November 16, 2013

Tutorial: How to Animate Still Photos in After Effects

Still MotionOne of the post-production techniques I've yearned to know more about was animating still photos. We've seen this used in countless film intro sequences, and now motion graphics artist and director Joe Fellows shows us how to achieve this 3D effect in After Effects. By separating the background, mid, and foreground, you can animate your photos creating a parallax effect that will turn your simple 2D still images into moving 3D storytelling devices. Check out the tutorial after the jump.

We've seen this effect in the title sequences and end credits in films, where still photos are animated to have 3D look -- mostly in recent action films. A still shot shows up on-screen, and it appears to be moving in 3D space, the camera zooming or tracking forward toward the subject.

According to an article from The Creators Project, Fellows worked on the 2D animations for Ad Hoc Films to create incredible visuals for the World Wildlife Foundation, using their photo archive to create the parallax effect show in the video below:

If you're wondering how to create the effect, never fear. Fellows walks you through the process in the tutorial below. Mind you, this isn't necessarily a step by step deal -- you're going to have to know a little bit about After Effects, namely how to isolate elements to create a solid background from a still shot, and how to create keyframes to animate individual pieces from the photo. Fellows uses a tablet (like a Bamboo) to work on the stills.

Check out the tutorial below to learn how to animate photos in After Effects:

What do you think of the tutorial? Do you have any tips on how to animate still photos that you'd like to share? Let us know in the comments.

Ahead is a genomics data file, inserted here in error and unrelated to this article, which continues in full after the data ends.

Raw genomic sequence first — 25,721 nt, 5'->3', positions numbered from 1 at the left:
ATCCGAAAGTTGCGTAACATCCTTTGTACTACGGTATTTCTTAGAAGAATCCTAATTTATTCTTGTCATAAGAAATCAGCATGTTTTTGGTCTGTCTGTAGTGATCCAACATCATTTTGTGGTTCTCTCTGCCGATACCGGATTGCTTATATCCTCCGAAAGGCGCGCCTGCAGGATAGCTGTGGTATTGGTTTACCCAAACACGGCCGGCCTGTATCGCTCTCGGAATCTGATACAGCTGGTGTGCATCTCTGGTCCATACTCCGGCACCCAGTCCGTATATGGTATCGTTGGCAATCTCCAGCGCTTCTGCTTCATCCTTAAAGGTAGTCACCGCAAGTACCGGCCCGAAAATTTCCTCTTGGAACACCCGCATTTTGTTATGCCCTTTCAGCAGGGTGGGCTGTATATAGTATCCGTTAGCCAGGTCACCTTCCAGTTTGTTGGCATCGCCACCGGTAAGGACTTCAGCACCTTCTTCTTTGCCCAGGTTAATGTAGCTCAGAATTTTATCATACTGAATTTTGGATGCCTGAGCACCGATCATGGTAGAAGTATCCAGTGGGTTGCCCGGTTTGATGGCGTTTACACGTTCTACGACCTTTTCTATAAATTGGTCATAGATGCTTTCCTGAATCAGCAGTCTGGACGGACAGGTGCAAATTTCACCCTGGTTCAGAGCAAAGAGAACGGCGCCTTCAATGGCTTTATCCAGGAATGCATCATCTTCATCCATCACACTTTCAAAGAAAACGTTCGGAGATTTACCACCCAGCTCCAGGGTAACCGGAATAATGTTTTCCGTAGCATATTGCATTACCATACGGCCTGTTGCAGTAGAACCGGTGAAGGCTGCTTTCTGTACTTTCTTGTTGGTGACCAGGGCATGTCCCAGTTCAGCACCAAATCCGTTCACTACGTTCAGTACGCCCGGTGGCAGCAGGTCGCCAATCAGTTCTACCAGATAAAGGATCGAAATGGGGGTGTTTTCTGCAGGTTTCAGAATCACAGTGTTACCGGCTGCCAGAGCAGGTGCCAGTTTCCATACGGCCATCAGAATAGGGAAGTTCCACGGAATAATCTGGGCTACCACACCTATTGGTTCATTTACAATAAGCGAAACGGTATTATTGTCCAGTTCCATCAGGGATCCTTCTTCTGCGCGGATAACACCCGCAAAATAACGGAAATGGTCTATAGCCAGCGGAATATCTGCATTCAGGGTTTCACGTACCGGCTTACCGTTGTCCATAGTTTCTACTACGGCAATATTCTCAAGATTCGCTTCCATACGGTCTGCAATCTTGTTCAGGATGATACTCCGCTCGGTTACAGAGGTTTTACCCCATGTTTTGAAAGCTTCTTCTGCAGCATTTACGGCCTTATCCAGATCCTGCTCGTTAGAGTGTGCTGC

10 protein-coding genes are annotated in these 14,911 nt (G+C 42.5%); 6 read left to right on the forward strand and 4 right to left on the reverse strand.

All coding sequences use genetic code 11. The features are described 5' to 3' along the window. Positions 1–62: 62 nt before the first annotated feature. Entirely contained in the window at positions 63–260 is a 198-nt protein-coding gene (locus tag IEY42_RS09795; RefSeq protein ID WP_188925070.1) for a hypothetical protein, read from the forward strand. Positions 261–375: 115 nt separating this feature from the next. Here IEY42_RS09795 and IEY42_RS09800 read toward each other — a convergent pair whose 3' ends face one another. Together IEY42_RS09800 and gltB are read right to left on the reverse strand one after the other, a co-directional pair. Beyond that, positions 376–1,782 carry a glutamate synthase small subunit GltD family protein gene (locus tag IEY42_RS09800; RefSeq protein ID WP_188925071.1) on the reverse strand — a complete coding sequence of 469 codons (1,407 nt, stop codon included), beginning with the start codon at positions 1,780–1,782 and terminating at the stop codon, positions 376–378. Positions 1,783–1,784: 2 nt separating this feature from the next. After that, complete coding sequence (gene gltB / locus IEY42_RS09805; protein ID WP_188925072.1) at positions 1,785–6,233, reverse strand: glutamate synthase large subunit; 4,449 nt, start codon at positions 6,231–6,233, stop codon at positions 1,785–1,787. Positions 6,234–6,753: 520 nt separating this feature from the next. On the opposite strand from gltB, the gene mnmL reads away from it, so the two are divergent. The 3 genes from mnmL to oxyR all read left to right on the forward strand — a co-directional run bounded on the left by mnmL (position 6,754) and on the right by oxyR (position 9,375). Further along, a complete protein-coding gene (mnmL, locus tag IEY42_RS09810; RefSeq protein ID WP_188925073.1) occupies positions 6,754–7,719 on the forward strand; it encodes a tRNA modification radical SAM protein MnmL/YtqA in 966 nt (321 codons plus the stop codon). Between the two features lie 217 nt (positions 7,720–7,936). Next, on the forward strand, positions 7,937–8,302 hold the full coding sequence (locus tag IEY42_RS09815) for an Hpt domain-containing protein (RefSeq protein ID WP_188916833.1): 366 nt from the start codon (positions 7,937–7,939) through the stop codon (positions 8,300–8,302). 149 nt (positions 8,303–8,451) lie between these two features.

Link: How To Turn Your Photos Into Animated Clips -- The Creators Project

Your Comment

30 Comments

I appreciate the short tutorial. But I do wish he would have broken down how he did some more elements in that shot. ie - spinning ping pong balls, it seems like the paddle is almost rotating.

November 16, 2013 at 10:53AM, Edited September 4, 11:21AM

8
Reply

Andrew Kramer's website www.videocopilot.net has a step by step tutorial on this subject. He is using adobe 3 or 4 in the tutorial but you can still follow the steps very well.

November 16, 2013 at 12:46PM, Edited September 4, 11:21AM

0
Reply
Marcus

Dang MARCUS!! You beat me too it, but ya Andrews Tut will explain it all. Since MARCUS didn't tell you which tutorial it is here you go :) This is one of them anyway to take the still animate the camera to get the parallax effect and create depth. http://www.videocopilot.net/tutorials/virtual_3d_photos/

November 17, 2013 at 5:24AM, Edited September 4, 11:21AM

0
Reply
Buddy

Does he explain the spinning part?

January 18, 2017 at 8:22PM

0
Reply

https://www.youtube.com/watch?v=h_BaQVLOcbs&t=0s This is the 2nd part of the video from the creators project

January 18, 2017 at 8:28PM

1
Reply

Thank you for the tutorial! Although this technique does require some effort, the result is impressive!

November 16, 2013 at 11:55AM, Edited September 4, 11:21AM

0
Reply

"Although this technique does require some effort, " haha! Oh dear :)

November 16, 2013 at 2:49PM, Edited September 4, 11:21AM

0
Reply
Kraig